In my previous post, I mentioned hostility to immigrants as a major weaknesses of the Republican party, the main source of their poor showing among hispanic voters. That hostility was demonstrated in the primary campaign, where candidates seemed to be competing with each other on how high a fence they wanted to build along the Mexican border (nobody seems to worry much about the Canadian border), and how strongly they would try to pressure illegal immigrants to leave. One interesting, and important, question, is why.
A possible response, suggested by a commenter, is that the hostility is not to immigrants but to illegal immigrants, and that it is not really to illegal immigrants but to illegality, that Republicans, more than Democrats, object to people breaking the law and getting away with it. That is possible—certainly almost all of the discussion was put in terms of illegals. On the other hand, one obvious way of reducing the pressure for illegal immigration would be to make legal immigration much easier, and nobody in the Republican party, nobody I noticed in either party, was arguing for that policy. And one solution to the problem of how to deal with the illegals already here would be to give them the option of leaving and coming back, this time as part of a legal process.
As it happens, I know someone who did that. One of my best students—one of the two named in the dedication to one of my books—told me that he had been an illegal immigrant. His family came in on a tourist visa, stayed long past its expiration. Eventually they went to Canada, came back as legal immigrants, in time became citizens. He ended up going to Harvard law school and, when I was last in touch, was an attorney in Los Angeles. But it would have been a lot harder if his family had been penniless and uneducated.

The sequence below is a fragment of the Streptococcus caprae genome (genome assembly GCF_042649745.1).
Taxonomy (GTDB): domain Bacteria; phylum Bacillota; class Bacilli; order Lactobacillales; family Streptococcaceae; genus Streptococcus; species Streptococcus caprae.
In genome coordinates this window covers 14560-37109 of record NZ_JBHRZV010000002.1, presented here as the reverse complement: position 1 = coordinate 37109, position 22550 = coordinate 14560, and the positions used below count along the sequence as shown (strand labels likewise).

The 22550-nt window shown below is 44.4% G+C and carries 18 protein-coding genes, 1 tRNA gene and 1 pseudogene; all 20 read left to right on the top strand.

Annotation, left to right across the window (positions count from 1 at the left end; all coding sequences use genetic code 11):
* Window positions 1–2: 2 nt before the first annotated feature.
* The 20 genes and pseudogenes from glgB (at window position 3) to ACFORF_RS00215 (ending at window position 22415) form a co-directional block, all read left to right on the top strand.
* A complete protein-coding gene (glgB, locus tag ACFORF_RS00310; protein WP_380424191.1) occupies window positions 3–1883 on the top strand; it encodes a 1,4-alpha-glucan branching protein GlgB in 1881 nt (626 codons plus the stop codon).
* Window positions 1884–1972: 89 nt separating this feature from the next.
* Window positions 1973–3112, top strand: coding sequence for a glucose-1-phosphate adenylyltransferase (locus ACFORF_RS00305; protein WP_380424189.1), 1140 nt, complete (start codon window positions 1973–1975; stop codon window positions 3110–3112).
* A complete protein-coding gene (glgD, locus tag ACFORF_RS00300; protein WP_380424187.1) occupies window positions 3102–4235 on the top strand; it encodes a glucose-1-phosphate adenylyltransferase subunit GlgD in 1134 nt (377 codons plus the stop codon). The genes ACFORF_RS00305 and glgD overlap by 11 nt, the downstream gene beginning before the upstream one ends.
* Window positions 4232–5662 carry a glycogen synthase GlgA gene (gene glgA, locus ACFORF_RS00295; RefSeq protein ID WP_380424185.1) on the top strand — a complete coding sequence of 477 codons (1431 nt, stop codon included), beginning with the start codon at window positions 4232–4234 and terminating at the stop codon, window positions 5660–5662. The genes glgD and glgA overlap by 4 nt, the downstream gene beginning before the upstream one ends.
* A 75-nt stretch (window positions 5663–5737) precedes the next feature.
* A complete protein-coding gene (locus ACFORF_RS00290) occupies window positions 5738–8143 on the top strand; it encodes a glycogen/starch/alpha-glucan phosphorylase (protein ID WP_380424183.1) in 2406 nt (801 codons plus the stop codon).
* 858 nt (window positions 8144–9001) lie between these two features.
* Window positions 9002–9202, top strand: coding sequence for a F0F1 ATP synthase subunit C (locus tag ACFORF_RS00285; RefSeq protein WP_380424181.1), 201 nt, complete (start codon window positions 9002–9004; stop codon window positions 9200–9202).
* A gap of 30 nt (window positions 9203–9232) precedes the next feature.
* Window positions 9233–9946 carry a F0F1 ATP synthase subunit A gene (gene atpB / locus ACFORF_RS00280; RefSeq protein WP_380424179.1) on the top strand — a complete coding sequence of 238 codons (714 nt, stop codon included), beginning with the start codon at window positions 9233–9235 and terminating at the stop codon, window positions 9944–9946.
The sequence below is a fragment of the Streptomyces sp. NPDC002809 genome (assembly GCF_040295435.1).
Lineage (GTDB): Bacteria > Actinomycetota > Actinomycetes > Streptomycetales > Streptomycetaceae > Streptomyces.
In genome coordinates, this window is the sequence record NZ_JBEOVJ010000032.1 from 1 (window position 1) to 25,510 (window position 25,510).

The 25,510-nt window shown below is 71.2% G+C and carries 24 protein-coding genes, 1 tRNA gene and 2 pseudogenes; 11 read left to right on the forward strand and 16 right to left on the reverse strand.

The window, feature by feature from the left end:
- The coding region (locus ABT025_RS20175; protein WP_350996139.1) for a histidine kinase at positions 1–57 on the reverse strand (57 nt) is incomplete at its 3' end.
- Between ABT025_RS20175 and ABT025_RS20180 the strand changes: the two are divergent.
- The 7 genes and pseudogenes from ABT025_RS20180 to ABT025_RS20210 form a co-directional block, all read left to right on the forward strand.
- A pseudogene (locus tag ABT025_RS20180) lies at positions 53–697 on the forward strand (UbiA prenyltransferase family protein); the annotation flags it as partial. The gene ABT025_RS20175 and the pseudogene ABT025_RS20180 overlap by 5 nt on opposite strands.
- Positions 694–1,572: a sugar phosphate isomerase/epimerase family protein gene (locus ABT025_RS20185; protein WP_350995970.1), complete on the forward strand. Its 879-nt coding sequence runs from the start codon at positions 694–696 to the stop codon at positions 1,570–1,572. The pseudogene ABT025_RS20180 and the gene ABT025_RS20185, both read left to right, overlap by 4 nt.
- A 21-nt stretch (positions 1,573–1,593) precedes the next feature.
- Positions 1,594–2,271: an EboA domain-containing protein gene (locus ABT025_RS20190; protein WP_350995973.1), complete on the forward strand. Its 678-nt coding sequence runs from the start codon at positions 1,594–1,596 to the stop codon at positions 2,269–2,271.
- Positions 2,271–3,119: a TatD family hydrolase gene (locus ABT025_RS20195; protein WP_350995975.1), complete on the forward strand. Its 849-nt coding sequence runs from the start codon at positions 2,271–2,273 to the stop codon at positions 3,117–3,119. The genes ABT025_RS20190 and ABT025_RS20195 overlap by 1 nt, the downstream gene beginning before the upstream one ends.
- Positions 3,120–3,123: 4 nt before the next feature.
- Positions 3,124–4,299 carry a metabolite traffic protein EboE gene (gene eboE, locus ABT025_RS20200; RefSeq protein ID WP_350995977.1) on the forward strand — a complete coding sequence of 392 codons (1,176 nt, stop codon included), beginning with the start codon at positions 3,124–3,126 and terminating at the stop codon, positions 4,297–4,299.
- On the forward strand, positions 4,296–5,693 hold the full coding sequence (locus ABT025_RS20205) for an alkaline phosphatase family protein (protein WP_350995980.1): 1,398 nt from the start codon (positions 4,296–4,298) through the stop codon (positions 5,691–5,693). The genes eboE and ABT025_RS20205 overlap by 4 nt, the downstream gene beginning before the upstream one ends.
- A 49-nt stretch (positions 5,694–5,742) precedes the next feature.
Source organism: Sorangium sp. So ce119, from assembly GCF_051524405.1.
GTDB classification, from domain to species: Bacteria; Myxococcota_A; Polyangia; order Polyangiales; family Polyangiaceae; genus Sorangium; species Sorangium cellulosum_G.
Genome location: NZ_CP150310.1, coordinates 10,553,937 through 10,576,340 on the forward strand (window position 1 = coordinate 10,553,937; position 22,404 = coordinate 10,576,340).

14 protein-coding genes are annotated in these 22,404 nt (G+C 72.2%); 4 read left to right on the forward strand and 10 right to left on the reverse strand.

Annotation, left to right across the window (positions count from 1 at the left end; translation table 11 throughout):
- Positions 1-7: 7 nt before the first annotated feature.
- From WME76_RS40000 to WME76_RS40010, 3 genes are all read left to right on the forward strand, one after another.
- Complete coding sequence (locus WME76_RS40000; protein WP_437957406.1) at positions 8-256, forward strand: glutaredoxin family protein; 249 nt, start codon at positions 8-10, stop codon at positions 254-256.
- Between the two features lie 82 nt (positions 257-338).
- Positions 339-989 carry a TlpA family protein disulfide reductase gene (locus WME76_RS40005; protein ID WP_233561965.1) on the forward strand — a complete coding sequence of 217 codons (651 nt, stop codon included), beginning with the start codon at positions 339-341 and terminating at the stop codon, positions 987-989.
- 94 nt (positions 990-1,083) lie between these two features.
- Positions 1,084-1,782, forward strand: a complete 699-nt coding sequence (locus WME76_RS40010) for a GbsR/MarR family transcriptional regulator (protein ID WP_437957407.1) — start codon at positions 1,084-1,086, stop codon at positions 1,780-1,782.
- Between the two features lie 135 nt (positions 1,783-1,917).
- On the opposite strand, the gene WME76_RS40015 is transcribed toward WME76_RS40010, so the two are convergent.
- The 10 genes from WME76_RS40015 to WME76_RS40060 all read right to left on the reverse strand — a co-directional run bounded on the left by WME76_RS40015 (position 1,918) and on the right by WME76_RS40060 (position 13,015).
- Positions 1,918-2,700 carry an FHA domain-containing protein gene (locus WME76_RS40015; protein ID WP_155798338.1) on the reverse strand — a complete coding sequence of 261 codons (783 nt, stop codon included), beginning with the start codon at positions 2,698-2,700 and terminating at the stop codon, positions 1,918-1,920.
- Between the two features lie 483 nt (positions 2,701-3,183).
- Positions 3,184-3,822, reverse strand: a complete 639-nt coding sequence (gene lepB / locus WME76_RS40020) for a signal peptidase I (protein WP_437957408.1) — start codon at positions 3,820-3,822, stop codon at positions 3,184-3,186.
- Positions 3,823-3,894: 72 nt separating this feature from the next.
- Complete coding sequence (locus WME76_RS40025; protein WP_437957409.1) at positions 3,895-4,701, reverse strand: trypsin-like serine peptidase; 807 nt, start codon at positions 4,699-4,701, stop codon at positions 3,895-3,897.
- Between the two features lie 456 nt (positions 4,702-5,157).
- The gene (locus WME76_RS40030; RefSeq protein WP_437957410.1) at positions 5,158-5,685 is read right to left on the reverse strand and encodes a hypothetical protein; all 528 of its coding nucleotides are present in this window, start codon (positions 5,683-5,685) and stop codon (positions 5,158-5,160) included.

One test of the illegality explanation would be to ask if Republicans are particularly hostile to other forms of illegality. It's tempting but not entirely fair to ask whether they always keep to the speed limit—by my observation, almost nobody does, and on some roads anyone who did would be a traffic hazard. Off hand, I cannot think of any politically live controversies other than immigration over whether lots of people who have broken a law should be prosecuted or forgiven that we could use as a better test. Perhaps a reader can suggest one.
I can think of a variety of other reasons why people might be opposed to immigration, legal or illegal. There is the argument, I think mistaken but not obviously implausible, that there are not enough jobs to go around and we don't need more people competing for them. There is the concern that poor people will come in and go on welfare, or commit crimes, or litter the streets, or change our culture in ways those already here don't like. There is the general nationalist sentiment that favors "us" and fears "them."
But I do not see any good reason why those arguments would be more popular with Republicans than with Democrats, enough more popular to explain the Republican party pushing policies likely to drive a lot of voters away. The groups I would expect to be most concerned with competition from immigrant workers would be labor unions, and they mostly support the Democrats.
And for one good response to the "illegals deserve to be punished for what they did" argument, from a prominent Republican and ex-majority leader:
I don't like illegal immigration, but I'll tell you something: I don't run stop lights. But you put me out on the road at two o'clock in the morning on the way to the all-night drugstore to get medicine for my babies, and you give me a stop light that is stuck on red, and no traffic in sight, and I'm gonna go through that red light."